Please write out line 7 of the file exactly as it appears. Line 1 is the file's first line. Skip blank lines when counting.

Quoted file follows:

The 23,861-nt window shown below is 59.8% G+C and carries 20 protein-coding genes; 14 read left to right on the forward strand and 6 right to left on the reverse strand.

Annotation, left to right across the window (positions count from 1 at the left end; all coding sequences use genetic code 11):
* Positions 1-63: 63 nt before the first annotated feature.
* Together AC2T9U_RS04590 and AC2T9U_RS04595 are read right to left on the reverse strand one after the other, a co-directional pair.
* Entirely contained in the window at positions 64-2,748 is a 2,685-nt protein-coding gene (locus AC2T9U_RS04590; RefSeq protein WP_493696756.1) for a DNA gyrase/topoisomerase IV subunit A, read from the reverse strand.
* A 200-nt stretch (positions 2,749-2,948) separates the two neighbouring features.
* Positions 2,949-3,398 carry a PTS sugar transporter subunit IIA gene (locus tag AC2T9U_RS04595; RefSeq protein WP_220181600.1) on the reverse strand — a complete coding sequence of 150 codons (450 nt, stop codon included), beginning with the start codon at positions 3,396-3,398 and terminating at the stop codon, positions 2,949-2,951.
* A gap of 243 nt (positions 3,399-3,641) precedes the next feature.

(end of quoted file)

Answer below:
* Positions 2,949-3,398 carry a PTS sugar transporter subunit IIA gene (locus tag AC2T9U_RS04595; RefSeq protein WP_220181600.1) on the reverse strand — a complete coding sequence of 150 codons (450 nt, stop codon included), beginning with the start codon at positions 3,396-3,398 and terminating at the stop codon, positions 2,949-2,951.